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Cedar Rapids Gazette Newspaper Archive: February 9, 1974 - Page 1

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Publication: Cedar Rapids Gazette

Location: Cedar Rapids, Iowa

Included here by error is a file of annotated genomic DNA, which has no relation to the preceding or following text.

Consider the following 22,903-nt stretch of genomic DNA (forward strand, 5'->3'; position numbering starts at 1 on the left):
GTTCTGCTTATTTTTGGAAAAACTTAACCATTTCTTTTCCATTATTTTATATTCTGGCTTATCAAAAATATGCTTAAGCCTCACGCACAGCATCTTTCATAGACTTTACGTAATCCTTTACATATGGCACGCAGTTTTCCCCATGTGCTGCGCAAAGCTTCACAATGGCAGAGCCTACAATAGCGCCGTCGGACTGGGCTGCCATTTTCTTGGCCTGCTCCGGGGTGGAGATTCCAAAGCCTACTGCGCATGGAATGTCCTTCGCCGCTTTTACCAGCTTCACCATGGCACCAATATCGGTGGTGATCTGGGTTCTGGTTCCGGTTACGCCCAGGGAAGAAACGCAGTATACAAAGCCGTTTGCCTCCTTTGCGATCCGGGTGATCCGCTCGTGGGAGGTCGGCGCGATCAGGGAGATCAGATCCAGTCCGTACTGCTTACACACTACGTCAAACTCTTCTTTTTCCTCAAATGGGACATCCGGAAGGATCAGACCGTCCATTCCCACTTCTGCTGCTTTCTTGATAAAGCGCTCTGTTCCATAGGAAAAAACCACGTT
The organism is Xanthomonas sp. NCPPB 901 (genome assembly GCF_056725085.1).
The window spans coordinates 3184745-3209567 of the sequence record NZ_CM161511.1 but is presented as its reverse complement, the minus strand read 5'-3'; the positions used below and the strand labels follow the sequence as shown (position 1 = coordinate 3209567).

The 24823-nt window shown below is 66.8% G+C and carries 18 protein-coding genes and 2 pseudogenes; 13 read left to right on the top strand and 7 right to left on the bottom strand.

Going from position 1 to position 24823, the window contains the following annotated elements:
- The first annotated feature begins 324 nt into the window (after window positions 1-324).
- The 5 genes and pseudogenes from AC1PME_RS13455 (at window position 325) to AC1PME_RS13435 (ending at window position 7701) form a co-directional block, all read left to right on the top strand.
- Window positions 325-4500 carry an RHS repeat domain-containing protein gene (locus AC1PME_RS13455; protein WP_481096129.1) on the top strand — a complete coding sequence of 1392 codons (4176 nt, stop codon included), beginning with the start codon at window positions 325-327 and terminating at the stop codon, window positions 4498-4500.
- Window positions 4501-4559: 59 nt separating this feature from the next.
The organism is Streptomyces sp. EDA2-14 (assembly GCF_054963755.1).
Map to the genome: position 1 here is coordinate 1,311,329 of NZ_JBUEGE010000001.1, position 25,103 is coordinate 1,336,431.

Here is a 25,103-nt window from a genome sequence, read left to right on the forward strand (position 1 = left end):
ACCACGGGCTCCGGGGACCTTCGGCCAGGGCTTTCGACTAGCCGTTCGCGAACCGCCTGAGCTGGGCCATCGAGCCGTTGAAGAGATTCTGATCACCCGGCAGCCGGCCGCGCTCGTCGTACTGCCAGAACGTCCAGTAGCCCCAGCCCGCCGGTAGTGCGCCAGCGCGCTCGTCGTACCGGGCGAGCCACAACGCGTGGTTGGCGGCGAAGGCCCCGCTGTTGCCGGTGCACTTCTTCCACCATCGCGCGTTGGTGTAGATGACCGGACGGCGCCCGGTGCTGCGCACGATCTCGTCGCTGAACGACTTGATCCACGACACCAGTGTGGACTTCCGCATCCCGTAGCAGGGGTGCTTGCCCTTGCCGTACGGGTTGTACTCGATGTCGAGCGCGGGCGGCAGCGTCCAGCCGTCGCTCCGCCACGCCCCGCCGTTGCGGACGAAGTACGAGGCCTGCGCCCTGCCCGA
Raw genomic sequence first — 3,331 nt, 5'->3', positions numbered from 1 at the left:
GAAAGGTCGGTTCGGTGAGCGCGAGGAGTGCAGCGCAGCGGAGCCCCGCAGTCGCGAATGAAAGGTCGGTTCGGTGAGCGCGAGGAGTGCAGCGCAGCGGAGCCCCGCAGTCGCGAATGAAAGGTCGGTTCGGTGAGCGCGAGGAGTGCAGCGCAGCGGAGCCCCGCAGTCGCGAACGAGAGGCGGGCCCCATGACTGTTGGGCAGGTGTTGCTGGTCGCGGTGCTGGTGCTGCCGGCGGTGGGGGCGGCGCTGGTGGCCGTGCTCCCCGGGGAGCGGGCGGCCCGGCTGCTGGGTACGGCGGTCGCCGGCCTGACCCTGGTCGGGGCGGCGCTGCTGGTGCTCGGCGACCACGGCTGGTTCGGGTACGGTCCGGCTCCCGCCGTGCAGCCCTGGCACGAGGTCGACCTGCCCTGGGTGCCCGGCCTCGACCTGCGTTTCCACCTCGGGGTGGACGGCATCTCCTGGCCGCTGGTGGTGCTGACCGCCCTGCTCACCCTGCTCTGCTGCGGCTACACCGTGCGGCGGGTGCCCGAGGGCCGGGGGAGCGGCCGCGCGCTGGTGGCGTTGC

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   Cedar Rapids Gazette (Newspaper) - February 9, 1974, Cedar Rapids, Iowa                                Weather- Chancje of snow through Sunday. Lows tonight In leens. Highs Sunday In 20s. CITY FINAL 10 CENTS VOLUME 92-NUMBEIUl CEDA HAPIDS, IOWA, SATURDAY, FEBRUARY 9, 1974 ASSOCIATED PRESS, UPI, NEW YORK TIMES STRIKE FRONT CRACKS NOTED Ray Decision Is Due by Feb. 18 By Val G. Corley DES MOINES (AP) Gov Robert Ray plans to announc his candidacy for a fourth term a s governor Feb. 18, The Associated Pres has learned. Ray, only the sixth governor in Iowa history to be elected fo three two-year terms, would be come the first to try for fourth. And the next term will be th first under the conslilutiona amendment giving the governo and other top state officers a four-year term. If elected, thi would give Ray 10 years in of fice. Ray reportedly has alread; Less Gasoline To Iowa Under Redistribution WASHINGTON (AP) The Federal Energy Office an nounced Saturday that it was re distributing gasoline supplies sending additional fuel to 12 states and reducing shipments to 10 other states. "The original unadjusted al location scheme has suppliers going into some well-suppliec areas while other areas were in greater said William Si- energy chief. action should provide 'a better balance. The states receiving increases Delaware, Illi- nois, Kentucky, Maryland, Maine, Mississippi, New Jersey North Carolina, Texas, Virginia and Tennessee. The District oi Columbia will also receive in- creased amounts. Less Gasoline Less gasoline will be shippec to Iowa. .Kansas, Minnesota, New Mexico, North Dakota Ohio, Oklahoma, South Dakota, Wisconsin and Wyoming. Simon stressed that the ac- tion is a redistribution and will not increase the over-all supply. He said the effects should be felt within a week. He did not specify amounts of the cutbacks or increases. New Jersey has joined states introducing a system for ration- ing of gasoline. The plan, in- volving license plate numbers, will take effect Monday and will be mandatory. Gov. Brendan Byrne said Fri- day that .New Jersey service station dealers would not be allowed to sell fuel to motorists with half a tank or'more. Viola- tors will be subject to fines start- ing at New Jersey will use the plan begun in Oregon, in which drivers with even-numbered li- cense plates can purchase gaso- line on even-numbered days of the month and vice versa. Governor Mills Godwin of Vir- ginia announced Friday that he has directed the state secretary to develop an Oregon-style plan for possible future use on a vol- untary basis. Expansion Urged The East Florida Automobile Assn. has urged Gov. Reubin Askew to expand the voluntary odd-even plan in effect now in five counties to cover the entire slate. Reports from the affected areas indicate that stations and motorists have welcomed the put his campaign staff together to be headed by Tom Stoner The DCS Moines broadcasting and advertising executive wa chairman of Ray's 1972 cam paign. Senior Governor Pat Miller, who worked on Ray's 1970 and 1972 campaigns will reportedly assist Stoner She currently works as a re searcher in Ray's office and ii social secretary to Mrs. Ray. Ray, if he receives the Repub lican nomination in June anc wins the general election in No- vember, would become the na lion's senior G.O.P. governor. Currently, no'Republican has announced for the G.O.P. no mination nor hus any Republi can taken out nomination papers for the post. But Lt. Gov. Arthur Neu of Carroll has signed for nomina- tion papers in Kie secretary of state's office for the Republi- can race for lieutenant gover- nor. Most political observers be lieve Neu would try for the gov ernor's office if Ray decided step down. Three Democrats have an- nounced for their party's nomin ation for governor Senate Mi nority Leader: James Schaben o Dunlap, Clark Rasmussen o West Des Moines, former Demo c'ratic state chairman and former aide to Sen. Harolt Hughes; and Bill Gannon o! Mingo, a former state legislator and unsuccessful candidate for lieutenant governor in 1972. Reports Filed Although Ray has not yel taken out nomination papers lis campaign committee ha; filed reports in the secretary of state's office. The latest report, filed Jan. 20 I Ray aide Elmer "Dutch' Vermeer of Pella, shows six campaign contributions of or more received between mid-Oc- tober and Jan. 1. Those contributors are Ver- meer Ray aide Bill Jack- son of Des Moines Ozzie 01- berg of Cedar.Rapids Re- >ents' President Mary Louise Peterson of Harlan Pete Vildman of Davenport anij "Jlen Rixon of Harlan Although none has officially announced for re-election, State Treasurer Maurice B a r i n g e r Auditor, Lloyd Smith, Secretary of Agricul- ture Robert Wunsberry and Secretary of State Mel Syn- harst have taken out nomina- lion papers. Of the statewide elected in- cumbent officials, only Ray, Atty. Gen. Richard Turner and Sen. Harold Hughes have not aken out nomination papers. Hughes has announced he will not be a candidate. (Continued: Page 2. Col. 7.) Today's Index ail Solzhenitsyn Before Prosecutor MOSCOW Alex- ander Solzhenitsyn has been ummoned to appear before a prosecuting attorney, literary ources said Saturday. It was the first known action if a judicial nature against him ;ince he published "The Gulag The sources said Solzhenitsyn ailed to obey the summoas Fri- ay and there was no immedi- tp indication of any further ac- ion against him. Church Comics Courthouse Crossword Daily Record...... Deaths........ Editorial Features Flnnnclnl Mnrlon........... Movies Sports Television .1 0 2 ....S 2 2 1 ...10 .10 ....5 fi Want Ads ...............ID-13 -ranee and Iran Sign Trade Pact PARIS (AP) -'France and Iran signed a major trade and cooperation agreement Satur- day under which France will build a group of nuclear power stations in Iran. Iran is one of France's major suppliers of petroleum. French oil imports from Iran were run- ning at some million an- nually before the recent price increases and may now level off nt almost billion per year. Pool pholo BACK FROM SPACE The space agency recovery team leader, Mel Richmond, is greeted by the smiling face of Skylab'3 Astronaut Edward Gibson as he opens the hatch to the command module after it was lifted aboard the USS New Orleans. At the left are space agency doctors. (More photos on picture page.) Long: Nixon Apparently Owes More WASHINGTON (AP) The chairman of the .congressiona committee looking, -into Pres ident Nixon's tax returns says a preliminary investigation in- dicates Nixon owes additional taxes. "We are going to say exactly low much the President Sen. Long chairman of Ihe senate-house internal reve- committee, saic nue taxation Friday. Long added, "We don't have any information to indicate thai She President was not in good !aith" when he filed his federal income tax returns for 1969-72. End of Month The committee is investigat- ing toe validity of Nixon's deduction for a gift of lis papers to the National Ar- chives and a possible capital ;ains liability resulting from sale of some San Clemente, Calif., real estate. The committee staff has said t may be ready to report to the committee by the end of this month. The Internal Revenue Service s re-auditing the returns. In a television interview re- corded for showing by Louisiana stations, Long was asked about reports Nixon might owe more ban He replied: "You said that but I leard you and I. can't contradict t." "Everything I know would in- Doomed Skylab May Still Have Visitors S P A C E CENTER, Houston (AP) Still filled with sophis- ticated research tools but no longer capable of supporting life, the Skylab space station faces certain destruction ir final ball of flame. though its last crew has abandoned the laboratory launched nine months ago, there's a chance future astronauts might drop by for a visit before it is destroyed. After the Skylab 3 crew un- docked from the station Friday, ground controllers positioned it in as stable an attitude as possi- ble. Later power off. they will turn the Ghost Ship If it remains in position, Sky- lab could drift in orbit as a ghost ship eight years or so, say space officials. On the other band, it may soon begin to wob- ble, then tumble end over end and spiral into the earth's atmo- sphere to be consumed in a fric- tion-caused blaze. If this hap- pens, the end could come in a year or two. Only if the cylindrical, 118- 'oot-long station stays relatively stable could a spacecraft link up wilh it for a visit. Even then, :he station would be dark and jowerless, meaning such a visit would be short. Space officials arc consider- ing the possibility of a visit by Ihe American crew of the U.S. Soviet mission planned next year. Barring that, there won't hat he d.d what his law-be American space irci-and his accountant told untj] ,h b jnni f o do, Long added. hc spacc program ,0. "Wouldn't Have Time" jward Ihe end of the decade. He claimed deductions that! samples and electronic devices. Any future visitors could re- cover the items and see how well they had withstood the air- less conditions and temperature extremes of space. Meanwhile, the station may yet yield some information that space engineers are hungry'for what caused some failures of Skylab refrigeration, battery and guidance systems. The engineers will put ex- tremely heavy stresses on some of this equipment through re- mote commands from earth, hoping to find out the working limits of the equipment. Leader Forced Out NEW DELHI (AP) The gov- ernment leader in Gujarat re- signed Saturday. He was Ihe first chief minister of an Indian state forced from office by civil disorders and riots. Sixty Flee Mason City Hotel Blaze MASON CITY (UPI) Fire Chief John Holt said Saturday an early morning fire at the Eadnar hotel in downtown Ma- son City apparently was caused yj a smoldering cigaret in a storage closet. The blaze broke out at about a.m. Saturday in a maid's storage closet on the second floor of the four-story older ho- tel. Sixty persons were evacu ated from the hotel without in- jury, but at least one fireman, a policeman and several of the hotel occupants were treated for imoke inhalation at a local hos- pital. Holt said the cigaret may have been smoldering in the locked linen closet since late Friday. He said a dollar esti- mate of loss had not been set, (Continued: Page 2, Col. 2.) Common Cause Chairman Reports Office Breakins WASHINGTON (AP) The offices of John Gardner, chair- man of Common Cause, have reen broken into and notes of a board meeting were shuffled, according to Gardner. He said Friday that mailing ists also were rifled and copies of public speeches he has given n the last five months were aken in at least two separate ncidents between Wednesday evening and Friday. Police were investigating. though such ideas did occur briefly. "It went running through my mind, but it seemed so dumb to me, like bad burglaries were getting to be the she said, "but I didn't give any for- mal thought lo it." Common Cause has been wag- ing a legal battle to discover the sourcss of President Nixon's campaign financing. Drawings of 3 Kidnapers Net No Lead BERKELEY, Calif. (UPI) Police said Saturday that no new leads have developed fol- lowing massive media exposure! of composite drawings of two black men and a white woman suspected of kidnaping.Patricia Hearst, 19, publishing heiress. The charcoal drawings, the work of an FBI expert from Washington were published in the area's newspapers Friday evening and Saturday morning and shown on television news- :asts. "We received a couple of dozen calls from people who :hought they saw the suspects M nothing said Police Inspector Dan Wolke. ''Nothing, but nothing, checked said another of- ficer. An FBI spokesman said it was normal to receive "many calls in a case of this much interest." "Never Know" "We check out everything be- cause you never, know wjiich will be the he said. The woman in the composite had shoulder-length hair, light in color. One man had a mous- tache, light beard and heavy eyebrows. The other was clean- shaven, with short, natural-style hair. Witnesses who saw Miss Hearst thrown into the, trunk of a car provided the information for the sketches. The parents waited at their suburban mansion for further word from the Lib- eration Army. The SLA claimed responsi- bility for the slaying of Oakland Schools Supt. Marcus Foster last November. It sent a letter Thursday saying Miss Hearst was held "in protective cus- tody" and warning she would be killed if rescue attempts were made. Exchange Try Berkeley radio station KPFA and the. Berkeley Barb newspa- per, which received copies of Ihe first communication, said no further letters were received Friday. Charles Bates, FBI special agent in charge of the investiga- tion, said it was logical to spec- ulate that the SLA might try to exchange Miss Hearst for the two held in the.Foster killing. The agent said he did not know of any such previous at- tempt in the U.S. and said a decision on release of the pair, if the demand came, would Nave to be made by state of- ficials. Still Stiff Resistance By Drivers WASHINGTON (AI'I- Prcsidcnt Nixon told a nation- wide radio audience this after- noon that it is "time to get all the trucks back on the road" to provide food, fuel and other essentials for all Americans. hey thought, or at least that hey advised him they felt he Time Capsule I Gardner's secretary, iMaryi Hanson, said the theft of the Gardner said copies of his speeches could have been ob- tained by mail. vas entitled to take If he iad put as much time on his tax (Continued: Page 2, Col. 7.) The departing crew left he-! speeches was discovered Thurs- hind a sort of time capsule. It is May. a bag filled with various items' She said no serious thought camera film and filters, un- used dehydrated food, fabric was given to connecting the in- cidents wilh Watergate, al- "We run a totally open opera- he said. :'li' they'd written us, they could have had them." The incident involving the note- book and cards containing Ihc mailing lists was discovered Friday. Officer Dies in Banister Slide LONDON (AP) Wing Cmdr. Graham Gardner, 37, of the Royal Air Force had just fin- ished successfully mediating a dispute and getting some per- sons closer together. As he left the meeting he decided to slide down the ban- ister. He fell 80 feet to his death. "It was a simple, almost child- ish impetuousncss in a moment of said a friend. They Measure Gasoline by Hours in Line By Frederick Gray ROWAYTON, Conn. (AP) Where I come from, we don't measure the value of gasoline by Ihe price on Ihe pump. Nor by the capacity of Ihc gas tank. We measure gasoline by the hours spent in line. And one day Ihis week my wife and I spent seven hours for gasoline. That bought us worth for our two cars. Al 52 cents a gallon, that's not much gns. "A my wife cx- clnlmcd. I pro- claimed. We were ecstatic. That meant ench of us could gel lo work the next day and possibly the day after. And for the first time in a week we were able to shop in a grocery brimming with everything bul people. Dine virtually alone at Mac- Donald's. And drive to work with gas gauges lopped off at "nearly empty" instead of "below empty." For seven days that last reading had forced us to walk, taxi and tap well-connected friends. How come? Because we live in southern Connecticut, a gasoline wasteland of closed stations and frayed nerves. Most slntions arc open for Hint very curly hour just nfler sunrisn. The customer is ad- vised to be in line when the pumps open. That is when a large liandscrawlcd sign is carried past all waiting cars and set on the last car in line. The sign reads; "Sorry. Last car." Late shows are expected to lake. Ihc hint and leave. In- stead, they pass the sign down the line to newly arriving cars until either the.station runs out of gas or the attendant recognizes the "real" last car. Sometimes Ihe exasperated station owner reduces the maximum amount obtainable from That happened my wife, accounting for two hours of our combined seven-hour total and one of Ihc three such dollar purchases. Later I wasted three hours waiting for road service lo bail me out wilh a can of gas. On Ihe third call I was told: "We're very sorry for the delay but the truck we sent after you has run out of gas. Another will be there short- ly." It did but the driver didn't have any gasoline. The 40-minule walk home took me by a hardware store, where I purchased one of the many newly-arrived gasoline cans nt My wife, whose car was stranded gasloss three blocks from home, had heard the only way lo get gas this side of sunrise was lo plead lo the local station with can in hand. "Against the snid our favorilc station owner. "Thai would he showing favoritism and could cost me That hit of inhumanity was re- turned in kind. I unleashed my wife, who for 50 minutes detailed hypothetical ciiliislroplics that might result from our gusless situation. Thnl got to him. He picked up my can, raced to the pumps, put in worth and raced hack inside again. "Hut don't you tell !i he said. WASHINGTON J. Usery, chief government ne- gotiator in the truck strike, predicted today that most trucks would be back on the highways Monday. By Associated Press Small breaks began appearing Saturday in the 10-day-old strike by independent truck drivers. There was still strong resis- tance from many of the drivers whose refusal to move their car- ;oes of food, petroleum and in- dustrial parts brought Wide- spread layoffs and spot short- ages of food and gasoline. It appeared certain'that most of the tens of thousands :of parked rigs had not yet begun to move. But two automakers recalled furloughed workers after saying truck shipment of needed male- rial had resumed. Return Urged And several among the literal- ly dozens of independent trucker organizations w h i c h have sprung up overnight began late Friday to urge their loosely-or- ganized memberships back on the road. Truck traffic was re- ported up slightly; a convoy of 20 produce-filled trucks headed out of Florida for the produce- short Northeast. National officers of'the Fra- ternal Steel Haulers Assn., who claim to represent several thou- sand drivers, voted unanimous- y to recommend that their members accept government promises of all the fuel they need and immediate increases in freight rates. Similar action was reported in Detroit Lakes, Minn., by. the 800-member Midwest Indepen- dent Truckers Assn. Trucker spokesman Leonard Fleet, on a swing through Ohio to promote and explain the settlement hc helped negotiate, said Saturday that he had been assured by some independent trucker lead- ers in Michigan, Ohio and Penn- sylvania that they were urging their men back on the road. "Get the Word" To make up lor recent and fu- ture fuel price hikes, truckers will get an immediale increase of 6 percent in the amount they charge for their cargo. That increase, which one driver said would mean about more on a Phiiadelphia-to-Chicago run, eventually will show up in the prices consumers pay for truck- transported goods. These developments, and me- diation efforts by persons who were urged by President Nixon lo "get the word out in the trucker's caused some officials to say they looked for over-the-road movement of freight to be back to normal by Monday. Government officials s a i d truck traffic was up 20 percent. The exact increase was not pos- sible lo determine, and a heavy snowfall on the Atlantic sea- board made it tougher to deter- mine whether traffic was up significantly. At least persons re- mained unemployed. And sever- al thousand of the more militant truckers continued lo vow they would not go back to work until (Continued: Page 2, Col. 3.) Today's Chuckle A child's idea of n balanced did is n candy bur In one hand and an ice-cream cone III UK! ollior.